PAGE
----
Big data has endured a rocky ride in recent years. It's climbed to what Gartner describes as the peak of inflated expectations and weathered the subsequent fall into the trough of disillusionment.
But now, Gartner has retired the big data hype cycle. The analyst firm thinks it's time to move the big data discussion past hype and into practice.
John P. Kelly couldn't agree more. He's head of predictive analytics at Berkeley Research Group (BRG), an Emeryville, Calif. strategic advisory and consulting firm.
Kelly claims it's time for CEOs to turn the promise of big data to action — and use it to gain new insights and devise strategy.
Making the Most of Big Data
So how do you prepare your CEO to embrace big data? It's easy, Kelly maintains. Just follow these five strategic steps.
Decide what your company wants to know. Your major components in data science are the data, data science, technology and data customers. As always, it’s smart to start with the customer. What insights does the business want or need? What data products could it create that would satisfy data customers, who are likely different from typical customers? What data has the potential to deliver those insights?
Listen to what your data scientists tell you with regard to data relationships that can be proven. Last comes technology — and the budget associated with acquiring it. "By not leading with the tech-vendor perspective, you and your CEO may be surprised at how small your technology investment needs to be to get what you want out of the data," he said.
Get your data in order. Just about every company overestimates the capabilities of its current state of data, which is often built haphazardly on multiple technology platforms. "Data needs to be gathered, cleaned, structured and integrated for maximum effect," he said. That "takes time, people and money, without visible short-term ROI." But like prepping a wall before you paint it, it's key to a successful outcome.
Embrace analytics. Tim McGuire, head of McKinsey's global Consumer Marketing Analytics Center, predicted "analytics will define the difference between the losers and winners going forward." Kelly concurs: he believes it’s essential to introduce analytics in every board meeting.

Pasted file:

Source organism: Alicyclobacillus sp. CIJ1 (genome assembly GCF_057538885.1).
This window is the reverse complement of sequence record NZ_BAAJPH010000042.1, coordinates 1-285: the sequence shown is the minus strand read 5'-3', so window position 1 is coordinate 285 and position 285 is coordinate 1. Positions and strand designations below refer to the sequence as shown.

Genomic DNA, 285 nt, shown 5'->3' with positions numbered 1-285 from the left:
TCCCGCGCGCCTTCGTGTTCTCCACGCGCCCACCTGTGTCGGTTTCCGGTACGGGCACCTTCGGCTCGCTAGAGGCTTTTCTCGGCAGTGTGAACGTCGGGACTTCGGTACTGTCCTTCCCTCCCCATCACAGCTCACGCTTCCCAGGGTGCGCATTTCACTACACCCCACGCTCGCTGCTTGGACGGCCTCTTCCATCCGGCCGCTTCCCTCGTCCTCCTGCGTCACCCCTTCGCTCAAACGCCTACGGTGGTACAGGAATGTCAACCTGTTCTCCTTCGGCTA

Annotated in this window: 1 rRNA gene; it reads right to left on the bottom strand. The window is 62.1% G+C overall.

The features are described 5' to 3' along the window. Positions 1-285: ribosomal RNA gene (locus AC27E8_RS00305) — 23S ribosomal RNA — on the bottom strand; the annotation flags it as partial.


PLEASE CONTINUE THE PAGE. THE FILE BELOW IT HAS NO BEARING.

"Many board meetings involve a significant level of human bias, but should provide an opportunity to take stock of the company’s situation and recommend adjustments accordingly," he said. "Even better, take it to the next level: go beyond bare spreadsheets and basic analytics and move into the world of predictive analytics, which employs data science to make statistically sound calculations of what the future holds. The board and management can then steer to the future together."
Hire, borrow or rent some real data scientists. If you are building your own data science team, counsel your CEO to have an HR strategy and understanding of the costs to attract and retain the best (assuming that being best in class is the goal of the firm), he said. "Money alone doesn’t do it, and even once you’ve gained some real innovators, retaining their services can be even more challenging," he added.
Go for the gold. As in many fields, you have a spectrum of data science talent ranging from good to great and beyond. Unfortunately, a lot of people just claim to be “data scientists," he said — which isn't that hard to pull off in this age of “point and click” software that allows almost anyone to get into the big data and analytics game. But it takes someone with top data skills to get the best results. "We’d all like a simpler path to unique insights and products from our data, but it’s not often the case. So you need the real deal to be sure of your path. Counsel your CEO to find the best, and don’t let yourselves be fooled by anything less," he said.
Title image by Asa Aarons Smith